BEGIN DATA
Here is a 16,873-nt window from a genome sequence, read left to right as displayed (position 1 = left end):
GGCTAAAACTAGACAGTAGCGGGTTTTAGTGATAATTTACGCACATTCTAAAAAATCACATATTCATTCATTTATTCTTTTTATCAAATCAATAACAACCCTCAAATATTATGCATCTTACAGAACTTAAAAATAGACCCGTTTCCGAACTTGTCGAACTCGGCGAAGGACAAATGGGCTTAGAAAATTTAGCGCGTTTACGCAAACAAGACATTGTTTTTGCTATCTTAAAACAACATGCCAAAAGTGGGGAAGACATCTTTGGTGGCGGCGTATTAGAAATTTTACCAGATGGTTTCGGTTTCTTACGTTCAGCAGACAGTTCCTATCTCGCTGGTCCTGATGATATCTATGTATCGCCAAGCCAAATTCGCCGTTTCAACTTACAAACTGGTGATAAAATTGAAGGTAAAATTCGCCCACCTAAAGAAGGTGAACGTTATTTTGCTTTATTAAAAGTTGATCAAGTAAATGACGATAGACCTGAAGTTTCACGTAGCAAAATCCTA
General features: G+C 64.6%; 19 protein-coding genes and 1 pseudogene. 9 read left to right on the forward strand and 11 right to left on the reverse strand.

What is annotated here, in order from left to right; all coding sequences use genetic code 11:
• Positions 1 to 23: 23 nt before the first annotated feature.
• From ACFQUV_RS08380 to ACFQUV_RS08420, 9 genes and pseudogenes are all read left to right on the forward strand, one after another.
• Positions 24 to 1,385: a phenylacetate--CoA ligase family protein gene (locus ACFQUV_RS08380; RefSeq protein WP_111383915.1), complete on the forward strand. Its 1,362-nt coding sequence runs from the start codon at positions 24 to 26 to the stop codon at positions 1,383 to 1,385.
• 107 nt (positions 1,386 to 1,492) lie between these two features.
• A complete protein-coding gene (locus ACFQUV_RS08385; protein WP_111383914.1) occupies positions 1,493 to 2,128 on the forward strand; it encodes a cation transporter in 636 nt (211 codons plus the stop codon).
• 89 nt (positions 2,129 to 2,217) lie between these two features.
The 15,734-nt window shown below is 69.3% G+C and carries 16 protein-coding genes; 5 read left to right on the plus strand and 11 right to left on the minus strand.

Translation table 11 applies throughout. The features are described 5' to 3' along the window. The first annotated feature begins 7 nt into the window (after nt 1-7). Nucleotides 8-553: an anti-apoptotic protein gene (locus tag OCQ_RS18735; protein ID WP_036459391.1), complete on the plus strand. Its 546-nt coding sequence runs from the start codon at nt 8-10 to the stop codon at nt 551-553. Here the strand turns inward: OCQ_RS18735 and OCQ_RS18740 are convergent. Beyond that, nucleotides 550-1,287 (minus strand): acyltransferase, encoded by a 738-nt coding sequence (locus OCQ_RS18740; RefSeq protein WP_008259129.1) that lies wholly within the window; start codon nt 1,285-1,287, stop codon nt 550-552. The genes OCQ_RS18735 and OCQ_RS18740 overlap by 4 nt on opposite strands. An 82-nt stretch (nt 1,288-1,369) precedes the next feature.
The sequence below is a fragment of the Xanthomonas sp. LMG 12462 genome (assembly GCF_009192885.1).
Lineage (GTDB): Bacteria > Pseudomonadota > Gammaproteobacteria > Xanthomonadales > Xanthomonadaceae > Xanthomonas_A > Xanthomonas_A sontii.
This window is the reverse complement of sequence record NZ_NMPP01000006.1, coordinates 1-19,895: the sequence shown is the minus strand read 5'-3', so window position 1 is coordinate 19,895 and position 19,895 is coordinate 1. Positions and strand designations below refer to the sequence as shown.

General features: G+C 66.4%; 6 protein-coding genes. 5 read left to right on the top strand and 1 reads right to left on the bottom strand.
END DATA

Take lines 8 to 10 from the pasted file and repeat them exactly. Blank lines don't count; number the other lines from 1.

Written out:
• 107 nt (positions 1,386 to 1,492) lie between these two features.
• A complete protein-coding gene (locus ACFQUV_RS08385; protein WP_111383914.1) occupies positions 1,493 to 2,128 on the forward strand; it encodes a cation transporter in 636 nt (211 codons plus the stop codon).
• 89 nt (positions 2,129 to 2,217) lie between these two features.